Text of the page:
The House Armed Services Committee reported the measure (H Res 649), sponsored by Texas Republican Steve Stockman, to the full House without recommendation by voice vote. The House Judiciary Committee also acted on legislation (H Res 646)  calling on the Justice Department to hand over emails of Lerner tied to the tax agency’s targeting of conservative groups applying for tax-exempt status.

The Armed Services markup, which lasted roughly 10 minutes and saw terse debate, took place ahead of a hearing with Pentagon officials on the details of the president’s $58.6 billion fiscal 2015 request for Overseas Contingency Operations, which would primarily fund military operations in Afghanistan. Outside of its annual defense authorization measure, the panel rarely marks up legislation.

The measure considered by the Armed Services panel would call for the Defense secretary and the director of the National Security Agency to provide the House with any emails sent to, or received from Lerner between Jan. 1, 2009, and April 30, 2011. Full story

House Democratic Women Calling for ‘Clean’ Border Funding Bill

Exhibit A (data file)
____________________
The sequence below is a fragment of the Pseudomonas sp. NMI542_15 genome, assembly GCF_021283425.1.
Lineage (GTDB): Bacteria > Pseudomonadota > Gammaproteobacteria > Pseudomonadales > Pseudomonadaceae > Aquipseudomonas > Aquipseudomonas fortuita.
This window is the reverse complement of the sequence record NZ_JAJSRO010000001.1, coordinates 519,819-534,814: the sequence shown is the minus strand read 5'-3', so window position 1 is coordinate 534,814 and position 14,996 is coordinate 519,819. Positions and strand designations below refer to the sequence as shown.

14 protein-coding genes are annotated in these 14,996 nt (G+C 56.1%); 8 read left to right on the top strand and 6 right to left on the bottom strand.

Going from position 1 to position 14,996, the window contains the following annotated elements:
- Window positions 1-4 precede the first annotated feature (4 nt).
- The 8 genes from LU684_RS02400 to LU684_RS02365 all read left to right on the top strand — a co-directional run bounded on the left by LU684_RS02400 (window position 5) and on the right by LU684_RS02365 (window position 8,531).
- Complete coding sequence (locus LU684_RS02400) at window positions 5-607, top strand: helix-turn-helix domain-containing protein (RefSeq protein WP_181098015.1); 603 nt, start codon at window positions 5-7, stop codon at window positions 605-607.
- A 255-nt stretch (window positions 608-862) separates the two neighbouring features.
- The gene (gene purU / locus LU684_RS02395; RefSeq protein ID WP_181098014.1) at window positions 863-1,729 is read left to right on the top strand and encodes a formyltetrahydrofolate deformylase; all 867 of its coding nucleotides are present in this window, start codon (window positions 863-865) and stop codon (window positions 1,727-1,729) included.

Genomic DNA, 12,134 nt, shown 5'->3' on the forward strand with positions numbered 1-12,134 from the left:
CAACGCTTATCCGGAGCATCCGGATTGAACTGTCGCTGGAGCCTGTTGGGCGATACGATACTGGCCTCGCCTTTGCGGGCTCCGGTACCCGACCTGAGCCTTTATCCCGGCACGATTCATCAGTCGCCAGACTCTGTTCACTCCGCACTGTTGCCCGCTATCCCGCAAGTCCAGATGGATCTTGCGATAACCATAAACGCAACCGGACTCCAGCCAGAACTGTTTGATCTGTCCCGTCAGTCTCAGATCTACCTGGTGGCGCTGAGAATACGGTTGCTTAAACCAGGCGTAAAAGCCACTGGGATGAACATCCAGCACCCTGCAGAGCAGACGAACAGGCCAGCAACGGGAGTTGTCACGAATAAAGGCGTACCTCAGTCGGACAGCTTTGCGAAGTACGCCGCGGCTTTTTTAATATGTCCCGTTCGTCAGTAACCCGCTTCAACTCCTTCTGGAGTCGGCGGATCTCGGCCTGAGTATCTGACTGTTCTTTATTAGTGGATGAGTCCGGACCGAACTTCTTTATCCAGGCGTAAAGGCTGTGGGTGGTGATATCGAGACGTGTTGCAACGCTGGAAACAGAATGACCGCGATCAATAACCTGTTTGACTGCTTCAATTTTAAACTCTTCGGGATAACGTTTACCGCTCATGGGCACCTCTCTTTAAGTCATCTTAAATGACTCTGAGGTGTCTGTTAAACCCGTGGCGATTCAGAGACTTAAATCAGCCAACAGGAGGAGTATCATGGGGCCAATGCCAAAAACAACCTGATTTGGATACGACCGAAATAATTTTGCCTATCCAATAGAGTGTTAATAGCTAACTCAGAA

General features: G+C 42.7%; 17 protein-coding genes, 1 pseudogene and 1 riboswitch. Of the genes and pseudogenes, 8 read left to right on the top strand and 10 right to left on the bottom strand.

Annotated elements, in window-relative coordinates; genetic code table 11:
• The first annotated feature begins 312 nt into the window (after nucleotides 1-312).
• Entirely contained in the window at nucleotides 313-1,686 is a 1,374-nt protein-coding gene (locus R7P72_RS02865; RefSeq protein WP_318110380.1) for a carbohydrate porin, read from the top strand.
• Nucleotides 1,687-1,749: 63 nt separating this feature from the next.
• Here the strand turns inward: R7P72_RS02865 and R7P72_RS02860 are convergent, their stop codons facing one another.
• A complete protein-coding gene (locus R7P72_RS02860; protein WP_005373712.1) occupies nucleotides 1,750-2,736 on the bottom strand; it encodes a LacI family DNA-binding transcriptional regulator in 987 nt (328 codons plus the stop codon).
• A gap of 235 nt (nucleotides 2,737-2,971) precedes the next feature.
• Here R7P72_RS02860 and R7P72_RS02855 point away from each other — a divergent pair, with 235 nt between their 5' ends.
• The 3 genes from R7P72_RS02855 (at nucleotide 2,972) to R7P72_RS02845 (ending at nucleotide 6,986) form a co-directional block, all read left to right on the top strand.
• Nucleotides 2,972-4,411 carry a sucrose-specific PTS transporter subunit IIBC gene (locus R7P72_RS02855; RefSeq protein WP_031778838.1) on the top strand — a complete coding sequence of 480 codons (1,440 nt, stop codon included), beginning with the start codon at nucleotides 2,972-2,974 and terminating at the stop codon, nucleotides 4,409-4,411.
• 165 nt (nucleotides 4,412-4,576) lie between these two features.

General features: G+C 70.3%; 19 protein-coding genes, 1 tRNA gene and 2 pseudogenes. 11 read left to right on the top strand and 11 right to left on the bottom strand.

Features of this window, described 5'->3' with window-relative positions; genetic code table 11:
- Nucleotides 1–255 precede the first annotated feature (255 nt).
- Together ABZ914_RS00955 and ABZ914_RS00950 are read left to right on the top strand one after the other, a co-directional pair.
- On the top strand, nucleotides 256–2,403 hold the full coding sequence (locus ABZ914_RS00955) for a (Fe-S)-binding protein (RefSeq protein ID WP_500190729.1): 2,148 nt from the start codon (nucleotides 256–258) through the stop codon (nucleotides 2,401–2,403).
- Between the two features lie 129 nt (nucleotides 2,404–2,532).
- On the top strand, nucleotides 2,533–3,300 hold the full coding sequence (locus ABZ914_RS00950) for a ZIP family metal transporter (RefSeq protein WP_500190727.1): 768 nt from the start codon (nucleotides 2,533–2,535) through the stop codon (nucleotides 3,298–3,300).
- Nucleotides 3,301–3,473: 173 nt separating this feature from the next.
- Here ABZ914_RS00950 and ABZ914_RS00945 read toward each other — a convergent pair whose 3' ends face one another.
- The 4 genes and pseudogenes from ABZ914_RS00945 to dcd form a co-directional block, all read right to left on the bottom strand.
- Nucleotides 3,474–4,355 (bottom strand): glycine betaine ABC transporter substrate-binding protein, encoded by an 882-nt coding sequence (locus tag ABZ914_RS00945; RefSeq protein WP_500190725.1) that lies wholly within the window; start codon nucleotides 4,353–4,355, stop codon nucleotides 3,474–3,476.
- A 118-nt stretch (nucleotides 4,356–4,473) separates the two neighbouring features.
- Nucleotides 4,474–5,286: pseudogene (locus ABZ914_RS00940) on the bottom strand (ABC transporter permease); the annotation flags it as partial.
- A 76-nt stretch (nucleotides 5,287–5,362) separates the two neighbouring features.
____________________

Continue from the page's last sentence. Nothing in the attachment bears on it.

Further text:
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California Democrats Loretta Sanchez and Lucille Roybal-Allard, seen standing here with fellow members of the Congressional Hispanic Caucus, want a “clean” border funding bill. (Alex Wong/Getty Images)

A group of House Democratic women are circulating a letter to Speaker John A. Boehner calling for a “clean” funding bill to bolster resources at the U.S.-Mexico border.

They are in particular warning against the inclusion of language that would tweak a 2008 trafficking law they argue would strip apprehended immigrant minors — especially young girls — of protections against speedy removals back to their home countries where they face likely face imminent danger. Full story